Evidence of the circumstances in which a woman member of the public descending unbarricaded public steps in a large city at night saw at the bottom a steep drop where new steps were being constructed by a contractor and there were two planks, "one this was and one the other," and, thinking one of the planks "was to step on," stepped on it and fell when it gave way did not warrant a finding that as against the contractor she had the status of an invitee at the place where she fell, even if the planks were placed there by the contractor and he induced her to descend the steps by failing to maintain a barricade or warning at the top.
TORT. Writ in the Superior Court dated November 16, 1953.
The action was tried before Forte, J.
John A. Ryan, for the plaintiff.
Salvatore F. Stramondo, for the defendant.
WHITTEMORE, J. This is the plaintiff's exception to the direction of a verdict for the defendant. Taking the evidence most favorably for the plaintiff the jury could have found facts stated in this and following paragraphs. The plaintiff shortly after 9:00 P.M. on April 30, 1953, was crossing the grounds of the State House in Boston to go to her home on Temple Street. "As she was going around by the State House she met three students coming up from Suffolk Law School, indicating to her that the steps leading up from Derne Street [which she knew had been blocked off at prior times] were open to the public." She walked down the steps and saw at the bottom a steep drop to the ground of about three feet. There was a big street light directly across the street the light from which was "all right when it's cement,
but when it's dark earth it's hard to see." About a foot below the bottom step there were two planks, "one this way and one the other." One plank was resting on something, "on what she did not . . . know." She thought this plank was to step on; she stepped on it and it gave way. She fell and was injured. "The place where she fell was at the bottom of the steps where two new steps were being made."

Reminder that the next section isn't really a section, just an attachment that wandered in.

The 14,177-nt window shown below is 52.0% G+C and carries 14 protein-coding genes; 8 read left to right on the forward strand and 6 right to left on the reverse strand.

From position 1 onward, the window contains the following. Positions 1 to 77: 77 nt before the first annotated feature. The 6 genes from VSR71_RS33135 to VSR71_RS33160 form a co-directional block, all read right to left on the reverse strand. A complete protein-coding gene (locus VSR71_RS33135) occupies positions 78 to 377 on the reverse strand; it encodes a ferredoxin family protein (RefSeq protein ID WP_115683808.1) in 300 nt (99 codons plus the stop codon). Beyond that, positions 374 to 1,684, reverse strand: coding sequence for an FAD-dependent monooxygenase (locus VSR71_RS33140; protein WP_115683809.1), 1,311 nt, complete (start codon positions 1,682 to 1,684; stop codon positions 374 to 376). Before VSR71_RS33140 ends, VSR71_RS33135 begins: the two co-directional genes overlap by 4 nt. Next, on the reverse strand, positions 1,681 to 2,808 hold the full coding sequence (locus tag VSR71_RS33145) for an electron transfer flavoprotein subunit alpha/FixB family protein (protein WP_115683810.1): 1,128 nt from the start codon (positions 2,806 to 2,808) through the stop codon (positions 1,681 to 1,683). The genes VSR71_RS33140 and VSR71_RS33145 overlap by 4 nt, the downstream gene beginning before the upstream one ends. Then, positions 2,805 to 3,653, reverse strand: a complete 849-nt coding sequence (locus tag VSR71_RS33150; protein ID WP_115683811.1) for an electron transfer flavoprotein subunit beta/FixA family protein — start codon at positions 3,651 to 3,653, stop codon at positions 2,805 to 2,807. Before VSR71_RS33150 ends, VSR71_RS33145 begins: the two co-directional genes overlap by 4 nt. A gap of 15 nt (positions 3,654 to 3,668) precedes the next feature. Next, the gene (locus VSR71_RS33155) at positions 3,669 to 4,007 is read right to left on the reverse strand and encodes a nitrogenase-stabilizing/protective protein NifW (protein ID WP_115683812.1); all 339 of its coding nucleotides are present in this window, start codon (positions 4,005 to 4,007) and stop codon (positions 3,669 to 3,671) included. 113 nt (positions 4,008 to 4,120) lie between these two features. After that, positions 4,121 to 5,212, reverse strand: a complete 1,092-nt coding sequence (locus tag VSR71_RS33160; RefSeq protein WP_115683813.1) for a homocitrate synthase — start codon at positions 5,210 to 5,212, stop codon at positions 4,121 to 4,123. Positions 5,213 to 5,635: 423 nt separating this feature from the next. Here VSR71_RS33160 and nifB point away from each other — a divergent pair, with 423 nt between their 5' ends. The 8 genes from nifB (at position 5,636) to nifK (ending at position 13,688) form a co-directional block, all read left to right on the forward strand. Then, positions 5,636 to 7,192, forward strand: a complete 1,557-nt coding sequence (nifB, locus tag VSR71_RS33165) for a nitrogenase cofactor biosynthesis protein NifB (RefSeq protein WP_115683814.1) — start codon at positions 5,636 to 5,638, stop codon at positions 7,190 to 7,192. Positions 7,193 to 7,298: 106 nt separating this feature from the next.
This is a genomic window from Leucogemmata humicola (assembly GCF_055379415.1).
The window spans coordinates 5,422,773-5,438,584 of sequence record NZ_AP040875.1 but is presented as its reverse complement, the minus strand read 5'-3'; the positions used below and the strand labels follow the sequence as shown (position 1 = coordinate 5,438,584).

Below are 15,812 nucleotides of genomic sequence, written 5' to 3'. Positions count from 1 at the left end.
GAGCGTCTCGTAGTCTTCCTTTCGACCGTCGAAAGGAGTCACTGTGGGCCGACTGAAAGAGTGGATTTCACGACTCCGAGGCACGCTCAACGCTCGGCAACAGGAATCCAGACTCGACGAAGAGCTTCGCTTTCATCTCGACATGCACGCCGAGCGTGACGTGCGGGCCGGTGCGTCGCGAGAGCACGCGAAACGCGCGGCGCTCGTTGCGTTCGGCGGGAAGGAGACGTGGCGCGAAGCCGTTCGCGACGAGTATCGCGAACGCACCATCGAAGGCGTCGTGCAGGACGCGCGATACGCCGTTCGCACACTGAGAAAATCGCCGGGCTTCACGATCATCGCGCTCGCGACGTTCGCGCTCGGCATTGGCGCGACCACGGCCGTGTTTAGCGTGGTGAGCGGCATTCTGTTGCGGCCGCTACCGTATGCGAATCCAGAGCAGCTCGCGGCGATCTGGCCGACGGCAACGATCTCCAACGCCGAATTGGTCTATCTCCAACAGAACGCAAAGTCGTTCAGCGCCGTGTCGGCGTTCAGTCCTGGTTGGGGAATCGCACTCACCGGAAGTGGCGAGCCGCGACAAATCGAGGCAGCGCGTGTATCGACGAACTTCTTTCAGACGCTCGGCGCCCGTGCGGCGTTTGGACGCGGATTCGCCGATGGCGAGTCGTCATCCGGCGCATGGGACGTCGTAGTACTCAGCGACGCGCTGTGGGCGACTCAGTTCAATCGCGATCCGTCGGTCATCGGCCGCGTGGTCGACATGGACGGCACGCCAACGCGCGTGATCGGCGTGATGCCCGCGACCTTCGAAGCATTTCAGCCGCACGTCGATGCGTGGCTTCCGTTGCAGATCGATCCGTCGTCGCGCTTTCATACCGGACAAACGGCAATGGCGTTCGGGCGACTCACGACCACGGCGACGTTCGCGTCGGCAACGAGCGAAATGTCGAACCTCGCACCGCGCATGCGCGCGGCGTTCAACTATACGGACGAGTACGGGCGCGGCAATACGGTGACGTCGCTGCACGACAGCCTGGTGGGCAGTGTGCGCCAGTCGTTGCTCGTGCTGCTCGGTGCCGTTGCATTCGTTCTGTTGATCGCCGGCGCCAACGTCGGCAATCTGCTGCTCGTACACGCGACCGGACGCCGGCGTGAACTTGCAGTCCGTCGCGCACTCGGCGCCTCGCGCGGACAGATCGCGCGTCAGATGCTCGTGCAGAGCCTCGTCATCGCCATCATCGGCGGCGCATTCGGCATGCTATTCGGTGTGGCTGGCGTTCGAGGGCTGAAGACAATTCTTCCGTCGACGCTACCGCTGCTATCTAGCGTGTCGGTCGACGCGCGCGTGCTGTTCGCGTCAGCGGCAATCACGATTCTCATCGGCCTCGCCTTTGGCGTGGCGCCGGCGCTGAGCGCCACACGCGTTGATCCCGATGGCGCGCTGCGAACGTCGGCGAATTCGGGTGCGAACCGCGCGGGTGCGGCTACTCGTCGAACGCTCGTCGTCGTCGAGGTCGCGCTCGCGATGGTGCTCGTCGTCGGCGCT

"The stairway in question is one to which the public ordinarily have a right of access." On April 30, and prior days, between the hours of 8:00 A.M. and 5:00 P.M., the defendant, under a contract with the Commonwealth, had been making repairs and alterations in the courtyard of the State House and on the Derne Street steps.
The plaintiff had known that construction work had been going on in the street and on the stairs for some months and on prior occasions had seen the area blocked off by sawhorses with red lights on them on top of the stairway and also blocking the entry from Derne Street. At the time of the accident there were no signs at the top of the stairs, and no horses with lanterns on them. "She went down the stairs to the bottom and did not see any horses nor any barricade . . .." The plaintiff before descending the steps had seen sawhorses at the top of the steps "pushed aside." There were always horses in the area at the top of the steps and "for use in partitioning off the cars . . . when the Legislature is in the State House."
There was no error in directing a verdict for the defendant.
The obvious excavation which the plaintiff saw gave her notice that at least so much of the area of the steps, and the adjacent street, as was within the excavation had been withdrawn from public use so that whatever rights she had on the unbarred steps, as an invitee in the general public right, ended there. See Chronopoulos v. Gil Wyner Co. Inc. 334 Mass. 593 .
The question here is like that presented in the Chronopoulos case where the defendant had placed three planks across a trench so as to make a crossing, at the point of